I apologize, this is a personal post and a bitter sweet one at that. This will be my last blog post in my professional capacity with the Men’s Anti-Violence Council.
Still, it seemed like a good time to reflect on the many papers, conferences, programs, people, places, and things that I have observed in my year and a half and offer a few notes on what I’ve seen.
Historically (and still to this day), the anti violence conversation has been dominated by conversations about how NOT to be a victim. Blue safety lights, improved reporting schemes, buddy systems, safe rides, personal defense class, and rape whistles came to symbolize all that Universities were doing to combat sexual assault. I think it is safe to say that these methods alone were not doing the trick. In fact, Dr. Emily Greytak has some poignant things to say backed up by her research in “Beyond Blue Lights and Buddy Systems.”
The Don’t Rape movement came next. Clarifying campus rules, social norming campaigns such as “My Strength is Not For Hurting” and campus wide programming such as performing theatre and videos exemplified this pedagogical shift. While the research on best practices in this area are mixed, it was a significant evolution because it rejects at its core the fact that victims somehow “choose” to become victims.
Any student in the North Carolina education system can tell you how victims have been turned on their head and systematically made perpetrators of a different nature – perpetrators of speaking out about their attackers.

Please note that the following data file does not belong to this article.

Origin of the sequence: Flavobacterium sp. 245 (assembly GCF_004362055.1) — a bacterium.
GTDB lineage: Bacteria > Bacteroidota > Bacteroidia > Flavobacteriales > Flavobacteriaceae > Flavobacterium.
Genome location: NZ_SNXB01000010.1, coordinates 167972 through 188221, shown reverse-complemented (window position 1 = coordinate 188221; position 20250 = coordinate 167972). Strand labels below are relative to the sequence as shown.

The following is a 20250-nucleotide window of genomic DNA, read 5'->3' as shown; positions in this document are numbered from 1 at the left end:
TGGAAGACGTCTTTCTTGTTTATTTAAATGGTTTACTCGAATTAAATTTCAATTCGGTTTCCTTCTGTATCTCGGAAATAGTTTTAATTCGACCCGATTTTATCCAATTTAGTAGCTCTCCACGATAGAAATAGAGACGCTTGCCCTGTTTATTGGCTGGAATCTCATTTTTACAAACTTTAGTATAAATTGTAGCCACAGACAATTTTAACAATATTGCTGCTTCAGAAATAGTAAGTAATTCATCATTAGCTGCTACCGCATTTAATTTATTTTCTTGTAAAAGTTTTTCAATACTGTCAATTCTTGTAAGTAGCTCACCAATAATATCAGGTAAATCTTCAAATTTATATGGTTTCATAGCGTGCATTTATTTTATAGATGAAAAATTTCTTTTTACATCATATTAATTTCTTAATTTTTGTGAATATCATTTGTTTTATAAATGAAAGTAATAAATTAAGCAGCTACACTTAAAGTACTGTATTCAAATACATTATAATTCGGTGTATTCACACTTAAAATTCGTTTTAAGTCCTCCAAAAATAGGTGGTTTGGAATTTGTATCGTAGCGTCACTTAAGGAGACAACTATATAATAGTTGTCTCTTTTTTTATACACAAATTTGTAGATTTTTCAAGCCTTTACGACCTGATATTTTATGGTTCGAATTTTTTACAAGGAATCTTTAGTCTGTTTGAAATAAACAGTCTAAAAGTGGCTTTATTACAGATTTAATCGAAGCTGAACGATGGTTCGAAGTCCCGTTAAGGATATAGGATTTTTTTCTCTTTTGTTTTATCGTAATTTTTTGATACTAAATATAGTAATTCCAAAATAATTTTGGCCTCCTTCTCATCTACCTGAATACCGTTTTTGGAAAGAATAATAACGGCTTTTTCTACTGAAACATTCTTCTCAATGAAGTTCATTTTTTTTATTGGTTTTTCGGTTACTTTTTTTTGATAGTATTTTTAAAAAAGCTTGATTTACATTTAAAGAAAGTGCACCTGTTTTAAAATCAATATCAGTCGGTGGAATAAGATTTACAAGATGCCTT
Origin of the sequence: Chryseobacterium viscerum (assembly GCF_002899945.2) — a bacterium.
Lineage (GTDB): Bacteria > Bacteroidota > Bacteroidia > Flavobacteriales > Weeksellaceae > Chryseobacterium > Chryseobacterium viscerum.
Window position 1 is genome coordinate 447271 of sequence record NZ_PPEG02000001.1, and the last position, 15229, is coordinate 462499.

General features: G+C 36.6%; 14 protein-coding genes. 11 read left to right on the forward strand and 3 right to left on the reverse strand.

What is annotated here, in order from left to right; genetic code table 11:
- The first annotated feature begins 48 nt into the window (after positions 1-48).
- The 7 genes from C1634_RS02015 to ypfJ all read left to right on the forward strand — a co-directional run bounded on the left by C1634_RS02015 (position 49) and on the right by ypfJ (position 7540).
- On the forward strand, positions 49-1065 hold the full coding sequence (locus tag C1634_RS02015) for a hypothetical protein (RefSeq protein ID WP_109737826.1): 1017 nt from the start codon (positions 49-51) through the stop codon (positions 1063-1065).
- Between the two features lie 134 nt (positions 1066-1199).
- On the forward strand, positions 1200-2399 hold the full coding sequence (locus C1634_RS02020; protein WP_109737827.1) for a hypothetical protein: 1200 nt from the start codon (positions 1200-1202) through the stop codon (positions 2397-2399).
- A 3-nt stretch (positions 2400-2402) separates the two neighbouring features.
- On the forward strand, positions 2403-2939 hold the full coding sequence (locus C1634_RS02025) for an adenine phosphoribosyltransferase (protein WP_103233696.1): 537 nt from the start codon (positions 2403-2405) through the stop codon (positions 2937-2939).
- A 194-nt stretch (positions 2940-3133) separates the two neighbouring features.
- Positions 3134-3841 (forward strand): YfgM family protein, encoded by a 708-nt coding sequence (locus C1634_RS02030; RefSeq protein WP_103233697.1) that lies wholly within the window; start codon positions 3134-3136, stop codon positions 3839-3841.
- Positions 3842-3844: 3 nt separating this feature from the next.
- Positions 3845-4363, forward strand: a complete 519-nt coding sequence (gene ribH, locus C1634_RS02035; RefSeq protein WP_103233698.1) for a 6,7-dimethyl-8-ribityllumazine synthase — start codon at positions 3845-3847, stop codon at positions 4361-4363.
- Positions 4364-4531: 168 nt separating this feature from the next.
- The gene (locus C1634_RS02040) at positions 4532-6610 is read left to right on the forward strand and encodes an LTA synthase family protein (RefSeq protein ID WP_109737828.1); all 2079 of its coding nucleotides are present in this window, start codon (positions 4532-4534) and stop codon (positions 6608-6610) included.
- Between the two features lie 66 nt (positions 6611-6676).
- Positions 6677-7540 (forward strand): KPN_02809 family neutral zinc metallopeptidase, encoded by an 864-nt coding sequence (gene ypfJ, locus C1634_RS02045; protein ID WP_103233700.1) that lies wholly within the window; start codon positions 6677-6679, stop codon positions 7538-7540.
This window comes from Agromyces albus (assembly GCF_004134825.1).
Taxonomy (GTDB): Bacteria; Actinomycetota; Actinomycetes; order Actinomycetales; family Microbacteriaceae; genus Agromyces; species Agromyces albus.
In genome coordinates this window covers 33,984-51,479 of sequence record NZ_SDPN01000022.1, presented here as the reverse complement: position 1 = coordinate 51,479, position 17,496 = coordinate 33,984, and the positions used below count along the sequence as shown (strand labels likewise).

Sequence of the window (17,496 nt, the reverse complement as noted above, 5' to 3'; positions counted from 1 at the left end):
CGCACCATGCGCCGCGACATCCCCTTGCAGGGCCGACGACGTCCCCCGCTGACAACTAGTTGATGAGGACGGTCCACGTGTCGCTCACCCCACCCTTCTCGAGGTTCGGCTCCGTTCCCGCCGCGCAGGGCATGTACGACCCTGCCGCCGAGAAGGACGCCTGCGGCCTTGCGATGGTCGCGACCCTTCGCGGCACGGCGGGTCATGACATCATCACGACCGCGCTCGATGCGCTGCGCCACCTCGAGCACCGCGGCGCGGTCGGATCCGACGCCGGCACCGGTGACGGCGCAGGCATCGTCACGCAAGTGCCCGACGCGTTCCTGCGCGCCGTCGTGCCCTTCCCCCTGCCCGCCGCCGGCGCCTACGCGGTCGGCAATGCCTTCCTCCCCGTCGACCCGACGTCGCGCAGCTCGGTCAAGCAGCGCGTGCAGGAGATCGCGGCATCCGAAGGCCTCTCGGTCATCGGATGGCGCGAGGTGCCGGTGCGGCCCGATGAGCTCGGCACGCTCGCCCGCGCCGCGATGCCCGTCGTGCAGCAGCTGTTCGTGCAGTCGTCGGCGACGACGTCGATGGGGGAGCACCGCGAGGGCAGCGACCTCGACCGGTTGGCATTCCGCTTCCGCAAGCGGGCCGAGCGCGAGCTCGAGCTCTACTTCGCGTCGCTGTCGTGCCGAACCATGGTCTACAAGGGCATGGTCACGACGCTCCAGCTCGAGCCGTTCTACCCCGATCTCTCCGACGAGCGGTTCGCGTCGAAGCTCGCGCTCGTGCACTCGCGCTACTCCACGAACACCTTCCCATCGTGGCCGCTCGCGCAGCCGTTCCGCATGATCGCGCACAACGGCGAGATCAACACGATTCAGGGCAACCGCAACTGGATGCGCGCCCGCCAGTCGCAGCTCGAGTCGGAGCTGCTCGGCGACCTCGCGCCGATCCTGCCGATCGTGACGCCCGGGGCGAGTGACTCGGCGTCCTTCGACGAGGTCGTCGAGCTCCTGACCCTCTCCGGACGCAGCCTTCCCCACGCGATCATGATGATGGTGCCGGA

Bystander education was developed as a value added component of the Don’t Rape movement. It addressed all students, of any gender and sexual orientation as active agents to prevent violence. At its core is the principle that we all have a responsibility to speak out about cultural and behavioral red flags of violence. It gave every person a voice and power to stop violence in some way shape or form. The efficacy of this approach is seen in the addition of the Campus SAVE act which MANDATES bystander intervention trainings not just for students, but faculty and staff.
But in all of my limited time working in this field, I have yet to see a good response to the phrase “boys will be boys.” Some have argued that boys “shouldn’t” be boys or that boys can be better than “that” (a synonym for boys being, by default, “bad boys”) but there has never been a credible counter narrative about what boys CAN and WANT to be. This is especially true given the varied lived experiences of boys from differing cultural, racial, religious, socio-economic, or geographic upbringing not to mention the experiences that gay men have and continue to face in the United States.
The Men’s Rights groups might argue that this stigmatization is where misandry and women are somehow oppressing boys, but I reject this claim as well because it merely reinforces that violence is somehow a part of being a boy and that all men must “reclaim” this heritage. In other words, man up boys, because otherwise women will get you and other men will mock you. Once again, using the threat of demasculization in the eyes of other men to transfer responsibility.